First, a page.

RESULTS: The mean age of participants was 33.8±11.6 years, and 65.9% of participants were female. The mean RV free wall strain was -14.8±4.7%. Majority of the patients belonged to WHO functional class 2 (61.4%) with a mean NT-proBNP level of 619.2±778.4 and mean 6MWD of 400.2±86.9 meters. During the follow-up of 30.8±9.0 months, 6 patients (13.6%) developed clinical right heart failure, whereas 9 (20.5%) of them died. There was a positive and significant correlation between RV free wall strain and WHO functional class (r=0.320, p=0.03), whereas there was a negative correlation between RV free wall strain and FAC (r=-0.392, p=0.01), TAPSE (r=-0.577, p=0.0001), and Tricuspid S' (r=-0.489, p=0.001). There was no significant correlation of RV free wall strain with either RA area or 6MWD. Patients with repaired congenital heart defects had worse RV functional parameters and RV free wall strain than patients with unrepaired defects.
CONCLUSION: The assessment of RV free wall strain via 2D speckle tracking echocardiography is a feasible method and correlates well with conventional echocardiography and clinical parameters in patients with PAH-CHD receiving specific treatment. (Anatol J Cardiol 2020; 23: 277-87).

PMID: 32352408 [PubMed - as supplied by publisher]

Minimally invasive periareolar approach to repair sinus venosus atrial septal defect with partial anomalous pulmonary venous connection.

J Card Surg. 2020 Apr 30;:

Authors: Bozso SJ, Evans B, Chu MWA

Abstract
BACKGROUND AND AIM: Atrial septal defects with anomalous venous connections are commonly repaired via sternotomy, requiring careful baffle reconstruction to redirect pulmonary venous return and ensure a durable result. The cosmetically appealing periareolar incision may provide an esthetically superior alternative to the anterolateral minithoracotomy incision used in minimally invasive cardiac surgery.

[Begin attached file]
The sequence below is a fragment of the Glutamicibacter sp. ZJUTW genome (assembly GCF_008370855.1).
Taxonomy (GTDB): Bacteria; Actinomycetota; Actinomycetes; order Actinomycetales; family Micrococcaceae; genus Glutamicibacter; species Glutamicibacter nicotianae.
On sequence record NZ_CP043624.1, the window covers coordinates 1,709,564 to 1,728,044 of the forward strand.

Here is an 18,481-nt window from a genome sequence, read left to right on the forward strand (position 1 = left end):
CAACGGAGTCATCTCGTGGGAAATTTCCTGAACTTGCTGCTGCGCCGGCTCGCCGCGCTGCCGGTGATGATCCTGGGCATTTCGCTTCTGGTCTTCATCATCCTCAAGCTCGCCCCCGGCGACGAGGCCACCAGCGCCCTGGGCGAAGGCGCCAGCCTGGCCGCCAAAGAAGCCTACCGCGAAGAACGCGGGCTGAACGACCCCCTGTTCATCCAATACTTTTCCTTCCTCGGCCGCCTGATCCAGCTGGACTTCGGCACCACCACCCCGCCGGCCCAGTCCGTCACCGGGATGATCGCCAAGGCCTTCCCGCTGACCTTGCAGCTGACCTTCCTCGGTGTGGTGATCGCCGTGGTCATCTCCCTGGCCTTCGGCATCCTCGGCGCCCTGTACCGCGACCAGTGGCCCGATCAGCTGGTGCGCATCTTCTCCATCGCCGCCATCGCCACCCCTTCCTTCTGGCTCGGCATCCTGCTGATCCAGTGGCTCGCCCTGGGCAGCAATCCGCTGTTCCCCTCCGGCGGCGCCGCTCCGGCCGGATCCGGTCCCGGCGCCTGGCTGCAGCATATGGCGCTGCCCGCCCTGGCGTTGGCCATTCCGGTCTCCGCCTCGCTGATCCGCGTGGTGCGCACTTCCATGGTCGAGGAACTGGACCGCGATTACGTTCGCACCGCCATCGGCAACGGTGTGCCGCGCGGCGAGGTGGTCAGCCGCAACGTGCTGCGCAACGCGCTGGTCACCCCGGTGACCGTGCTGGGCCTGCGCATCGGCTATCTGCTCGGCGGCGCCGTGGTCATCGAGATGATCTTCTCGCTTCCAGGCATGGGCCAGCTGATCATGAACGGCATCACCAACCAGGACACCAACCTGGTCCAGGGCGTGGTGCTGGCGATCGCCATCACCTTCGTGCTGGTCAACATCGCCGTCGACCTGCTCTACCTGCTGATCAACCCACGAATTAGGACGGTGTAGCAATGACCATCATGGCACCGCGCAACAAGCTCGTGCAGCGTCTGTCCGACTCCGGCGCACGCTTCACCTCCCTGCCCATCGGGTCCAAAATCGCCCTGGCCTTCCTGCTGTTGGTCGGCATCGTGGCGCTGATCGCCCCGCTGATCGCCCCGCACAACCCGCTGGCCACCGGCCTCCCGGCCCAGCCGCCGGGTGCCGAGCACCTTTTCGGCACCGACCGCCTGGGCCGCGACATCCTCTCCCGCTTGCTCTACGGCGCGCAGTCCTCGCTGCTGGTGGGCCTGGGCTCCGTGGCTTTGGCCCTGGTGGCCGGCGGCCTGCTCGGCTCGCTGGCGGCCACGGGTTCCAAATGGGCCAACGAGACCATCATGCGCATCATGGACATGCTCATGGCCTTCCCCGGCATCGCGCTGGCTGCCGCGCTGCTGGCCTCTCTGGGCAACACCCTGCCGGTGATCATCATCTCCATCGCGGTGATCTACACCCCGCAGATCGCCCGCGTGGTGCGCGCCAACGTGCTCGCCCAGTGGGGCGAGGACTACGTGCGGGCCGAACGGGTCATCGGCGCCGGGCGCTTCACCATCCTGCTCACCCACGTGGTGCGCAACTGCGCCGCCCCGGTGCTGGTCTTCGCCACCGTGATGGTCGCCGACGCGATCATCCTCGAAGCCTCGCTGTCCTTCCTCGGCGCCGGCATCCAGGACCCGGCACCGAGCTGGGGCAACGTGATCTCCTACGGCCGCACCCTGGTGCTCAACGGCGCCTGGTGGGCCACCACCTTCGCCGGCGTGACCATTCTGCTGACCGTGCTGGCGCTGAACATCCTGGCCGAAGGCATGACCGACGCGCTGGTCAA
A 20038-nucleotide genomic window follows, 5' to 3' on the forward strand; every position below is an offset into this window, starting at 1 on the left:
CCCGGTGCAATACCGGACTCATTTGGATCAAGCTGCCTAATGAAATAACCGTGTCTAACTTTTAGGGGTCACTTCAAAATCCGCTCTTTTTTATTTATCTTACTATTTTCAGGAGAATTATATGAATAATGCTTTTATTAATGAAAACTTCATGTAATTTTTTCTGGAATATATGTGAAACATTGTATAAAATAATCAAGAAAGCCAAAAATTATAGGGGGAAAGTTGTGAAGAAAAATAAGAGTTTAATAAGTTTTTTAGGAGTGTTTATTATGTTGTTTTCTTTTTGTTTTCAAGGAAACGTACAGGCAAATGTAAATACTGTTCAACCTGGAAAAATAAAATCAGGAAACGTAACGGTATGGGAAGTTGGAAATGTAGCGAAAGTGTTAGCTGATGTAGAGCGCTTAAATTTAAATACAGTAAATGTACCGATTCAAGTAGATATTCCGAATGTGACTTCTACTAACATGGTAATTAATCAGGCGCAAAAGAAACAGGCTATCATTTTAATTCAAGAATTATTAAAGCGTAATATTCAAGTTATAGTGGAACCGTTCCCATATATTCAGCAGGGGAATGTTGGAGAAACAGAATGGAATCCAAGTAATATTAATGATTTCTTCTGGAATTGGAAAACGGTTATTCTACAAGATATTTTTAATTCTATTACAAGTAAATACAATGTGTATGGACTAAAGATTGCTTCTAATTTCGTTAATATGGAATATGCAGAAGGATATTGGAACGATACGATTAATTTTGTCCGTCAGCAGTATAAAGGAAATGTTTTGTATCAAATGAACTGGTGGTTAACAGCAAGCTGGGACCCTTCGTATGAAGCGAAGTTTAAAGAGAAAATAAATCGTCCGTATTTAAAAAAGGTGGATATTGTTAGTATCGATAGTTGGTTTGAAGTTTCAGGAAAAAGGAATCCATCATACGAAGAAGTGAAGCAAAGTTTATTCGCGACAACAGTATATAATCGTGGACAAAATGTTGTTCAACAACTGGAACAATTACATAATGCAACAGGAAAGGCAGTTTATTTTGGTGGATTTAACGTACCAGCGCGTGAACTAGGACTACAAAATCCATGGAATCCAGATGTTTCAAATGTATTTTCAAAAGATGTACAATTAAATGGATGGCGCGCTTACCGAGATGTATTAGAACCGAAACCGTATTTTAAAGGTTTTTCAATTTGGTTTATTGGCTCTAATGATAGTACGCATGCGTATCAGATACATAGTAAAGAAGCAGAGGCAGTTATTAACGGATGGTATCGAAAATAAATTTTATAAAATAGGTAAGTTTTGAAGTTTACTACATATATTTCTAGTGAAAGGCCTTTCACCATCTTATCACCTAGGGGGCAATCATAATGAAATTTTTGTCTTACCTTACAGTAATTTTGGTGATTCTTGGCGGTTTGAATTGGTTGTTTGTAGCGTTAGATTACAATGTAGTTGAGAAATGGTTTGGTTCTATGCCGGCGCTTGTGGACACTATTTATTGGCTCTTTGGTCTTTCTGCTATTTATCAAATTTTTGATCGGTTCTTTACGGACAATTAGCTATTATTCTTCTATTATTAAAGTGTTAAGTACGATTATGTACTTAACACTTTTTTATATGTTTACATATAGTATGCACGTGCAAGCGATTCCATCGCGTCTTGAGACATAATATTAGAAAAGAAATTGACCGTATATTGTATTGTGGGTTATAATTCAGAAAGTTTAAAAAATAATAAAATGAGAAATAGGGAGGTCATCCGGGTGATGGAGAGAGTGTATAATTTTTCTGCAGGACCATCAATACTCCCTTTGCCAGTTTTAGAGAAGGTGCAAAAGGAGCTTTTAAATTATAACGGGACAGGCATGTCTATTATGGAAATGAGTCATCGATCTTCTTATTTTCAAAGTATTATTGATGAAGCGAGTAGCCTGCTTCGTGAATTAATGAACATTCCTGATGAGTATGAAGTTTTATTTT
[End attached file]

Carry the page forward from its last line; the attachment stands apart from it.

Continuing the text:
METHODS: We describe a patient with a sinus venosus atrial septal defect and partial anomalous pulmonary venous connection who underwent successful minimally invasive, endoscopic repair with apical vein translocation and autologous pericardial baffle reconstruction through a periareolar approach.
RESULTS: Post-operative echocardiography demonstrated excellent results with no residual shunt and a widely patent baffle and preserved biventricular function. At 1-year post-op, our patient has had a greatly improved quality of life and an excellent cosmetic result with normal nipple-areolar sensation.
CONCLUSIONS: We believe that periareolar approaches should be considered for all adult patients with simple and complex atrial septal defects.

PMID: 32353904 [PubMed - as supplied by publisher]

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4D flow cardiovascular magnetic resonance for monitoring of aortic valve repair in bicuspid aortic valve disease.

J Cardiovasc Magn Reson. 2020 Apr 30;22(1):29

Authors: Lenz A, Petersen J, Riedel C, Weinrich JM, Kooijman H, Schoennagel BP, Adam G, von Kodolitsch Y, Reichenspurner H, Girdauskas E, Bannas P

Abstract
BACKGROUND: Aortic valve repair has become a treatment option for adults with symptomatic bicuspid (BAV) or unicuspid (UAV) aortic valve insufficiency. Our aim was to demonstrate the feasibility of 4D flow cardiovascular magnetic resonance (CMR) to assess the impact of aortic valve repair on changes in blood flow dynamics in patients with symptomatic BAV or UAV.